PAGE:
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Would You Be Interested in Building From Plans a DA20-like Airplane if...

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Would You Be Interested in Building From Plans a Diamond DA20-like Airplane If...

  • Definately Yes

    Votes: 2 18.2%
  • Maybe

    Votes: 4 36.4%
  • Definitely no

    Votes: 5 45.5%
  • Definately Yes

    Votes: 2 18.2%
  • Maybe

    Votes: 4 36.4%
  • Definitely no

    Votes: 5 45.5%

  • Total voters
    11

Nims11

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Total build time = 1500 and total cost = $30k

More information about the DA20 here:

Diamond DA20 - Wikipedia, the free encyclopedia
Why Buy DA20 | Diamond Aircraft

Specs and mission type in summary:

- Safe and stable (good for low-time pilots)
- Two-place
- Efficient
- Good (not great) cruise performance
- Good (not great) range
- Low fuel burn
- Good room for baggage (for a two-place)

As a side question, can anyone point to a better existing flying design of a composite airplane with these general specs and mission parameters?
 

SVSUSteve

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Aug 20, 2007
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Evansville, Indiana
$30,000? This is a joke, right?


BJC
There's only one way to explain someone being that grossly off in their cost estimates...

Moderator Note: We'll leave the rest of the thought to the imagination of the reader. Play nice, guys.
 
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SVSUSteve

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The Europa comes close. Also easily twice as expensive as that...
There was a Europa at the airport near me up in Michigan. I remember the owner making a comment that the final cost for construction was something like $75,000 so I think you're probably right. Nice plane though.
 

mcrae0104

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Nims--what aspect(s) of the DA-20 do you want to recreate? Performance? General configuration? Construction materials/techniques? Etc...

I agree with some of the other comments that $30k is low if you want to create a facsimile, but there are plans-built designs that can give you nearly DA-20 performance at $30k. If your interest is in developing a plans-built at that price point, I think you will need to consider auto conversion engines; otherwise you'll spend the better part of the budget on an O-240 (DA-20), Jabiru 3300, Rotax 914, or similar.

I do think it's possible to design and build a plane with nearly the performance you want around $30k, but as you work through the design process, you will have to do some real soul searching as you are confronted with the myriad compromises.

May I further suggest that you disregard anyone who says you're on crack? You will find that there are people interested in helping you succeed and then there are people who are interested in telling you all the reasons a thing can't be done.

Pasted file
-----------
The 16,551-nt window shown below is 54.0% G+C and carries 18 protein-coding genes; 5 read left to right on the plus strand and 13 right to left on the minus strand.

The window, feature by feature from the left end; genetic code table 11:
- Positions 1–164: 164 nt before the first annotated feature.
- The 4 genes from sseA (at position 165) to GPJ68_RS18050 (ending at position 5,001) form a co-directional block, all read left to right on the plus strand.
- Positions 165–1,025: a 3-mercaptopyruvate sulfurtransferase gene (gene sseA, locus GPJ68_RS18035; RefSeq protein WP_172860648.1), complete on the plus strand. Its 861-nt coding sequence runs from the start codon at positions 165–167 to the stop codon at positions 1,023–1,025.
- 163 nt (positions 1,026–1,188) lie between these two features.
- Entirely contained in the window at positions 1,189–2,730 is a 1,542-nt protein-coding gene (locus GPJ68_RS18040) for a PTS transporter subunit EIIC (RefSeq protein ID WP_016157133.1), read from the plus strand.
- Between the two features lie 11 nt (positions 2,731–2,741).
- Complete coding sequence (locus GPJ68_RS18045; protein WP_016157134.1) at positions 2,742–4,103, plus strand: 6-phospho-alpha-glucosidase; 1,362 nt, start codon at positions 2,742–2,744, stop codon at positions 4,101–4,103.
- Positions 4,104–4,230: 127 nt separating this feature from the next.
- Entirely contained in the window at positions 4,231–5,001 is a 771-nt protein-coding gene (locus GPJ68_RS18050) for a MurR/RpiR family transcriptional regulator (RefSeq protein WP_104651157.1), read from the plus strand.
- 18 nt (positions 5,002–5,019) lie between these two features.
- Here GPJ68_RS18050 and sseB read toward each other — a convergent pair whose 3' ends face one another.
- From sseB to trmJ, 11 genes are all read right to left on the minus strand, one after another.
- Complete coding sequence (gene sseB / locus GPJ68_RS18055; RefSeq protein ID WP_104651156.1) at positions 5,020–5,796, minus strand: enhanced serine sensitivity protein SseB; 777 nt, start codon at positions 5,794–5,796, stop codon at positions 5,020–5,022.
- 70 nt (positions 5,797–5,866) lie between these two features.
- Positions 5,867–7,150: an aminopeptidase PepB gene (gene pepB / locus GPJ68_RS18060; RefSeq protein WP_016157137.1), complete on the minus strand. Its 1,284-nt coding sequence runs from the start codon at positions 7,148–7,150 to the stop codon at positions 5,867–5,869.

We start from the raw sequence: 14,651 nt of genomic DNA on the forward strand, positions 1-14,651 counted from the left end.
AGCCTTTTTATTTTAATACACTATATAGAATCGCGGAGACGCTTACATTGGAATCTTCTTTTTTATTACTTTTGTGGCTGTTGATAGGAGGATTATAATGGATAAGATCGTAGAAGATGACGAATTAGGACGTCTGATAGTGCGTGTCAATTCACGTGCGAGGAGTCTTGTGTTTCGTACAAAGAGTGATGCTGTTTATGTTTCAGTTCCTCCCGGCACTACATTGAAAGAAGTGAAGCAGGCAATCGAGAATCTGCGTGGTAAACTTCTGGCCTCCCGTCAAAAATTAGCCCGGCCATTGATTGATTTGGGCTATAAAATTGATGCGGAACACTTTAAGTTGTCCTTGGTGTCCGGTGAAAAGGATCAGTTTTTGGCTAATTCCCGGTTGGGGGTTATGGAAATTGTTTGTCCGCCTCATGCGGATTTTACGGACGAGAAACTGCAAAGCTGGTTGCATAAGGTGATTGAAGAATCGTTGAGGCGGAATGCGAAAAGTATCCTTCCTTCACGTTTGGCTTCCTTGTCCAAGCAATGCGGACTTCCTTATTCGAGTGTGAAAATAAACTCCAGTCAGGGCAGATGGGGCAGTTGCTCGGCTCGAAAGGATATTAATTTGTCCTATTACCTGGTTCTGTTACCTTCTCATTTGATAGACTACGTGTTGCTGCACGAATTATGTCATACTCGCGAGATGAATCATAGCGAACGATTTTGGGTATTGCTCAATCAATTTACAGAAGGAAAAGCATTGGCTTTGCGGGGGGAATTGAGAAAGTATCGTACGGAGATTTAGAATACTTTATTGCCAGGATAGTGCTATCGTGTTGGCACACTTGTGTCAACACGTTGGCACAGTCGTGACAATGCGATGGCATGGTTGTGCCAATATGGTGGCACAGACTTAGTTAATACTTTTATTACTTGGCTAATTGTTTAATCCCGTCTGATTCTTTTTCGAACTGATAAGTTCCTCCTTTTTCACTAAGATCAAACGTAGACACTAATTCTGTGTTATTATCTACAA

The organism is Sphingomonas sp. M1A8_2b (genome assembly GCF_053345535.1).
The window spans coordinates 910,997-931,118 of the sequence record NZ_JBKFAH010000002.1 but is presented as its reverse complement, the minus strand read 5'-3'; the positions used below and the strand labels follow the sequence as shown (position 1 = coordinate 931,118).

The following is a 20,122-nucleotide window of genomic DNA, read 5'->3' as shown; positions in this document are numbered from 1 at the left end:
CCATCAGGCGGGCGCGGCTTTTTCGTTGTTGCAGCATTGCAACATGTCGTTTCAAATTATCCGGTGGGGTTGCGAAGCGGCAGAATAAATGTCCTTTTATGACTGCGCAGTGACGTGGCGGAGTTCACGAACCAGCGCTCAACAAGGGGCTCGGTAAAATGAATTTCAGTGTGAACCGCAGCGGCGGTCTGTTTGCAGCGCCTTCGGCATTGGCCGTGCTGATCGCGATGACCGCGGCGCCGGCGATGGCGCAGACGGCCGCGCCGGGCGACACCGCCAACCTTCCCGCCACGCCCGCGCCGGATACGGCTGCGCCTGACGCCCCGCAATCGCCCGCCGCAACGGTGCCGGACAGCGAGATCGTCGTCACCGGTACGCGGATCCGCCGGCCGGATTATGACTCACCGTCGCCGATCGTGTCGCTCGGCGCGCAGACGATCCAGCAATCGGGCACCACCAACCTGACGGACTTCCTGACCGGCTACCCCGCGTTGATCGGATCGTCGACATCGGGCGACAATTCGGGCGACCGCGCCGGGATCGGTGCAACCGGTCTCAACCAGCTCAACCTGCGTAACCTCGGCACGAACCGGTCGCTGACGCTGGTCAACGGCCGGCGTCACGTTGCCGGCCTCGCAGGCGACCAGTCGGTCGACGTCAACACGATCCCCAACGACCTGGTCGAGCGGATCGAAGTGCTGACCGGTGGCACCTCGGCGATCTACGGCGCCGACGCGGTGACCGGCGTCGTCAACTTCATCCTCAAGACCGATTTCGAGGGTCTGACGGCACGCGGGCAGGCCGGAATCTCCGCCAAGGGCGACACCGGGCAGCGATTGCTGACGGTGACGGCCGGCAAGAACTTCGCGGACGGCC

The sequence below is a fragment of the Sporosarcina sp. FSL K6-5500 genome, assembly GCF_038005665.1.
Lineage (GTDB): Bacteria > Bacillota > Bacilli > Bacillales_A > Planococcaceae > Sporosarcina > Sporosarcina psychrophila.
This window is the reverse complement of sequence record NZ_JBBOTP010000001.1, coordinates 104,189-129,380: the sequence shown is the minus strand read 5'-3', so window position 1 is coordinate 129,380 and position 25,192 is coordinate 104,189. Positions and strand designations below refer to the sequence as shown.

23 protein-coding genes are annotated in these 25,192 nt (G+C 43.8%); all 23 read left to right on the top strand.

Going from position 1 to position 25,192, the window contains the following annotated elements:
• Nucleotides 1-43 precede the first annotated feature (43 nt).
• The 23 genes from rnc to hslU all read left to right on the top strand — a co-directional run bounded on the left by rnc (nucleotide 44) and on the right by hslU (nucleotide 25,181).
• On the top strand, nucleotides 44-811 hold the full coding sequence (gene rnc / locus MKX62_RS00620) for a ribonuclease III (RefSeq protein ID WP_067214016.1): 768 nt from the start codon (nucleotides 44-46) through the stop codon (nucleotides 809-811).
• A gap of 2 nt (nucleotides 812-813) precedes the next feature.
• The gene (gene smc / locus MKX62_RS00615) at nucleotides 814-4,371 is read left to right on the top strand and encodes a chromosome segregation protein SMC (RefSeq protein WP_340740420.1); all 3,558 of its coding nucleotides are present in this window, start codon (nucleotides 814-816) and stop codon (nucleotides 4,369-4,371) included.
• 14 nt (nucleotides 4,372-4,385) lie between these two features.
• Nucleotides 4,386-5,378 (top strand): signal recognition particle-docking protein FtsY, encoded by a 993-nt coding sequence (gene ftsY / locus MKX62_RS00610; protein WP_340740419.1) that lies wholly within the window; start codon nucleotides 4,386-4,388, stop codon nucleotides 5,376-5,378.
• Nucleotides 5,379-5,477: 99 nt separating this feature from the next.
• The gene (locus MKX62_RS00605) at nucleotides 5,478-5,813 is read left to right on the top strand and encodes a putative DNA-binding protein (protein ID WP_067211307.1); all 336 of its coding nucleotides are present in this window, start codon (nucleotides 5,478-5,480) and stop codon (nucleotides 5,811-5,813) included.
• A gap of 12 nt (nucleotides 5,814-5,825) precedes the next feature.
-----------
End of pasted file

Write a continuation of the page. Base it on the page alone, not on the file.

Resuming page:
SVSUSteve

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May I further suggest that you disregard anyone who says you're on crack? You will find that there are people interested in helping you succeed and then there are people who are interested in telling you all the reasons a thing can't be done.
May I suggest that we try to remain aware of and working in the realities of the world we live in? I also strongly suggest maintaining a sense of humor.
 

BJC

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Oct 7, 2013
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97FL, Florida, USA
May I further suggest that you disregard anyone who says you're on crack? You will find that there are people interested in helping you succeed and then there are people who are interested in telling you all the reasons a thing can't be done.
Plus there are people with senses of humor that some understand and appreciate, and others do not. One certainly can have fun while discussing HBAs; it doesn't all need to be dry technical discussion.

Now, to those of you who don't understand us rednecks, just let me say [multiple explitives deleted]. :)


BJC
 

autoreply

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Rotterdam, Netherlands
And WRT interested; no. A 2nd hand C152/motorglider/LSA is all going to do that and is cheaper to buy 2nd hand that even a scratch-build is going to end up building yourself. With that amount of hours, you can also do a full overhaul for one of those airframes and get partly compensated for those hours when you resell.
 
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Nims11

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May I suggest that we try to remain aware of and working in the realities of the world we live in?
Reality? That is funny. The day before the Wright brothers took flight, human flight was not a reality.
 

Nims11

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Nims--what aspect(s) of the DA-20 do you want to recreate? Performance? General configuration? Construction materials/techniques? Etc...

I agree with some of the other comments that $30k is low if you want to create a facsimile, but there are plans-built designs that can give you nearly DA-20 performance at $30k. If your interest is in developing a plans-built at that price point, I think you will need to consider auto conversion engines; otherwise you'll spend the better part of the budget on an O-240 (DA-20), Jabiru 3300, Rotax 914, or similar.

I do think it's possible to design and build a plane with nearly the performance you want around $30k, but as you work through the design process, you will have to do some real soul searching as you are confronted with the myriad compromises.